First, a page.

editor's blog

In the midst of everything else . . .
Films by Jano Rosebiani that have found their way to Hollywood.


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Actually, it's quite easy to do, getting off the beaten path.
The article below from an archaeology magazine talks of many places to visit that illustrate Kurdistan's rich cultural heritage. 
​Some sites are among the oldest in the world - Shanidar Cave, Erbil Citadel, Dwin Castle, the Jerwan aqueduct, Gaugamela, Lalish, Mount Maqlub, Al-Qosh, and Koye. 

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In describing the people of Kurdistan (Kurdistanis), someone, someplace, sometime ago wrote something like this:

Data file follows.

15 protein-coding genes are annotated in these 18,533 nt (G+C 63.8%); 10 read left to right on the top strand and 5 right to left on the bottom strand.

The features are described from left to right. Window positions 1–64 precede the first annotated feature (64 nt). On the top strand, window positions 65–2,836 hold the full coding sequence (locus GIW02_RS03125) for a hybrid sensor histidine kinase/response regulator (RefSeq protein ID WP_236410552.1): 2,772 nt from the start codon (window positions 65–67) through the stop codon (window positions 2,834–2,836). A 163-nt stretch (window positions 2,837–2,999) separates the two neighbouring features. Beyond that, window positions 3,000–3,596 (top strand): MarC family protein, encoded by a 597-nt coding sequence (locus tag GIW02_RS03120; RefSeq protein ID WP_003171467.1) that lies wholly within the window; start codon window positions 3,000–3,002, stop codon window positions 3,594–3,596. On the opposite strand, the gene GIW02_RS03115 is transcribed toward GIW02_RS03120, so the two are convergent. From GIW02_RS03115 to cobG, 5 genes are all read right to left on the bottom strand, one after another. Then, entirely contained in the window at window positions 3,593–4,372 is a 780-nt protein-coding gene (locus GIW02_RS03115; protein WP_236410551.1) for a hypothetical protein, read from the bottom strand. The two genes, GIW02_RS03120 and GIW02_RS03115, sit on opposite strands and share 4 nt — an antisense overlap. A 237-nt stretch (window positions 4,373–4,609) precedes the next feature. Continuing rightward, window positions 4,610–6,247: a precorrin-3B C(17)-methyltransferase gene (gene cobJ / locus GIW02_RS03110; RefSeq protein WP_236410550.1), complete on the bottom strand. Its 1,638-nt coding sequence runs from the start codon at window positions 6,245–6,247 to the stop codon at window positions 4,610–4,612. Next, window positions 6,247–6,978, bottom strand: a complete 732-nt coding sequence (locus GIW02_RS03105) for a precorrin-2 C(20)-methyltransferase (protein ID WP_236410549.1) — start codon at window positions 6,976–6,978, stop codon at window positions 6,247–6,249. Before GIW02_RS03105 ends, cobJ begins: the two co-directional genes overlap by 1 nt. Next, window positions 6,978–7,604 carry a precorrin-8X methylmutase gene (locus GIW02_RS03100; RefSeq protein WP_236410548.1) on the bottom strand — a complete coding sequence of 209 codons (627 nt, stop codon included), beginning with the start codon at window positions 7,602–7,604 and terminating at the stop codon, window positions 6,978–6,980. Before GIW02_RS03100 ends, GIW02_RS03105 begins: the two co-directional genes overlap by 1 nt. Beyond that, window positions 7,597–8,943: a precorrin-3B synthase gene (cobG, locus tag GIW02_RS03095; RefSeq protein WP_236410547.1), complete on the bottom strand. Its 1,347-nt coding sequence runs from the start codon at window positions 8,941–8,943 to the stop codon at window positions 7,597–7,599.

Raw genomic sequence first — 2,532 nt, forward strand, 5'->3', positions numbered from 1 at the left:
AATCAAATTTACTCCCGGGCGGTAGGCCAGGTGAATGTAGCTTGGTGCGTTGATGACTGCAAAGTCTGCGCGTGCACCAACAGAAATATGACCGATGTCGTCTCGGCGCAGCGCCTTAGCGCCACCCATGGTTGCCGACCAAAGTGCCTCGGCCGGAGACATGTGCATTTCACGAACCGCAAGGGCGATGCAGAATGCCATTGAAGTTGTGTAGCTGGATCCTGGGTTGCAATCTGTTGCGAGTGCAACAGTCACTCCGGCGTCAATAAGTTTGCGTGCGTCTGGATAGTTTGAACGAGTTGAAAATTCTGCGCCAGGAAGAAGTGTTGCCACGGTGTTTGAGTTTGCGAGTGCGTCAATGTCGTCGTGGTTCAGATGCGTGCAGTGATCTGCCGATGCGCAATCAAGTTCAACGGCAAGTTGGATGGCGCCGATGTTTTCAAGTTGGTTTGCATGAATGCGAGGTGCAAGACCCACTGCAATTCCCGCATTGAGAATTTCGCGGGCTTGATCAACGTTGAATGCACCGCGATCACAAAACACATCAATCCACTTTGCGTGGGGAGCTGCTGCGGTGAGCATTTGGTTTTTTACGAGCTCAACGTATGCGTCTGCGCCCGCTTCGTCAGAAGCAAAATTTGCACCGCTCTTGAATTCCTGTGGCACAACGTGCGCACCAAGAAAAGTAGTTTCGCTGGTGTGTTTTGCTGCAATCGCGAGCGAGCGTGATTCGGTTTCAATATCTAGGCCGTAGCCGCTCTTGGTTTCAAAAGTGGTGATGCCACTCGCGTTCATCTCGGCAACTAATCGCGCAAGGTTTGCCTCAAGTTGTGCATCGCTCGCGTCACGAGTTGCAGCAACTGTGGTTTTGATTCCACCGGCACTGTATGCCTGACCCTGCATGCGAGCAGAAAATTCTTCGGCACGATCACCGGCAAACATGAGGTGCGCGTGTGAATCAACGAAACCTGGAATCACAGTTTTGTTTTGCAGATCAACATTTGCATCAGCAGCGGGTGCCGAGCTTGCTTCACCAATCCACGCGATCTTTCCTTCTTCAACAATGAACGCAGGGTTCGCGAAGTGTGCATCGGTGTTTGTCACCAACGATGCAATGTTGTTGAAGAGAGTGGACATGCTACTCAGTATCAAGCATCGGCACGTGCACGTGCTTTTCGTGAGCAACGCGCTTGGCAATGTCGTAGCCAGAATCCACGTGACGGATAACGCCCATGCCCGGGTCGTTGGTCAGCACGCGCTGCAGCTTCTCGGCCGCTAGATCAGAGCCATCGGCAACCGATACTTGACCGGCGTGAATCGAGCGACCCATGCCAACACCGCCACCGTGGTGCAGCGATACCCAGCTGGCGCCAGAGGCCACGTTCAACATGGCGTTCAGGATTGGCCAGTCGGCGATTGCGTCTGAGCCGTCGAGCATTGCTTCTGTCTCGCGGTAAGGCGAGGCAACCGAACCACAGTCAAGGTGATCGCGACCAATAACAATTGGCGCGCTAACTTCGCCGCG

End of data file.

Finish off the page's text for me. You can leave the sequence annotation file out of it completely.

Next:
"Kurdistanis are a people who are more like themselves than like anybody else."

This simple (brilliant!) English sentence says everything while it says nothing.  

Just who are the Kurdistanis?

Excerpt: "Iraqi Kurdistan is at the heart of the Fertile Crescent, the region where farming and settlement first arose, stretching from the Mediterranean across modern-day Turkey and through Iraq to the Persian Gulf. Some of history's greatest civilizations--not just the Assyrians but also the Babylonians, Sumerians, and Hurrians--reigned over the rolling hills and valleys of Iraqi Kurdistan. "It's a crossroads of cultures in all periods," says Jessica Giraud, head of the French Institute in the Near East's mission in Erbil. "It's vital to answering all kinds of questions, from the domestication of plants and sedentarization to the birth of civilization." "

The Hanging Gardens of Babylon were not in Babylon south of Baghdad! 

We learned in primary/elementary/basic school about the 'Hanging Gardens of Babylon' as one of the 'Seven Ancient Wonders of the World'.  Of the seven, the Gardens were the only one of the Wonders that hasn't been found. 

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